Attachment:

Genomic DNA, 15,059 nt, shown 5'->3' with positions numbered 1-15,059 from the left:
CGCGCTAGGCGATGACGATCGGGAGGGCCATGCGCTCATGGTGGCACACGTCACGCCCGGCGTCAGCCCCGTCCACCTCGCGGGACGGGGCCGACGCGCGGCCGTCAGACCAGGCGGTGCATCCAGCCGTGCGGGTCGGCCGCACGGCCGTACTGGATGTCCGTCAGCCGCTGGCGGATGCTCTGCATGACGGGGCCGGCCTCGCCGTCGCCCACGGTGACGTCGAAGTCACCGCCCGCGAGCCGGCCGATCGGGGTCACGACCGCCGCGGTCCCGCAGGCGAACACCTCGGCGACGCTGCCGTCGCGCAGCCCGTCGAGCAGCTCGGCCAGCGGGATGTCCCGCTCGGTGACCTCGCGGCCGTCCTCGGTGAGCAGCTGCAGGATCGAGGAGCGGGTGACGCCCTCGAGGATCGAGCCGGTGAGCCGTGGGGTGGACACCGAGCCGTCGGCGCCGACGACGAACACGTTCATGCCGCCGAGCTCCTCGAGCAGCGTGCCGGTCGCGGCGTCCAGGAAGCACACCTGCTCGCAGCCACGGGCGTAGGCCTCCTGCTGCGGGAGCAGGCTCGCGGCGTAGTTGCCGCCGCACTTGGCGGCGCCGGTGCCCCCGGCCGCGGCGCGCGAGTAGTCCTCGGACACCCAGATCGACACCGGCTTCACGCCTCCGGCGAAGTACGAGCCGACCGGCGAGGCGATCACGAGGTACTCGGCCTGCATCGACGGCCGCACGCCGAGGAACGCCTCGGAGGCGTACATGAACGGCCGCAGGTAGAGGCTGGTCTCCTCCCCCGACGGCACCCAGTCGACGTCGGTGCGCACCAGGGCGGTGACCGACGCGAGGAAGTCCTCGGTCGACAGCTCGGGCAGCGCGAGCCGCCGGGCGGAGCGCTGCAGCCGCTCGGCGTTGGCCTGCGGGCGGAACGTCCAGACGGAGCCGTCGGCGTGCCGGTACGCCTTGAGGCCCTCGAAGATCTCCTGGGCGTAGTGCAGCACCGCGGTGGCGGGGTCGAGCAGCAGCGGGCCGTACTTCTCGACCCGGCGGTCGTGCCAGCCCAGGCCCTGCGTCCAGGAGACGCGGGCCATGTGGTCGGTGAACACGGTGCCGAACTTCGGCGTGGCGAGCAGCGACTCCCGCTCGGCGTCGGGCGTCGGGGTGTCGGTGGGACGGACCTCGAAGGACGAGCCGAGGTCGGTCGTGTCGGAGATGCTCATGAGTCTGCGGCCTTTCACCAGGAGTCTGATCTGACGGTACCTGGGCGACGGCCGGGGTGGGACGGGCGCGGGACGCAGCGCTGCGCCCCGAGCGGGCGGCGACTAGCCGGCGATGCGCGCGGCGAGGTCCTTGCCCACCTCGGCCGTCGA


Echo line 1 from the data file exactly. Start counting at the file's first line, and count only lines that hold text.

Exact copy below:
Genomic DNA, 15,059 nt, shown 5'->3' with positions numbered 1-15,059 from the left: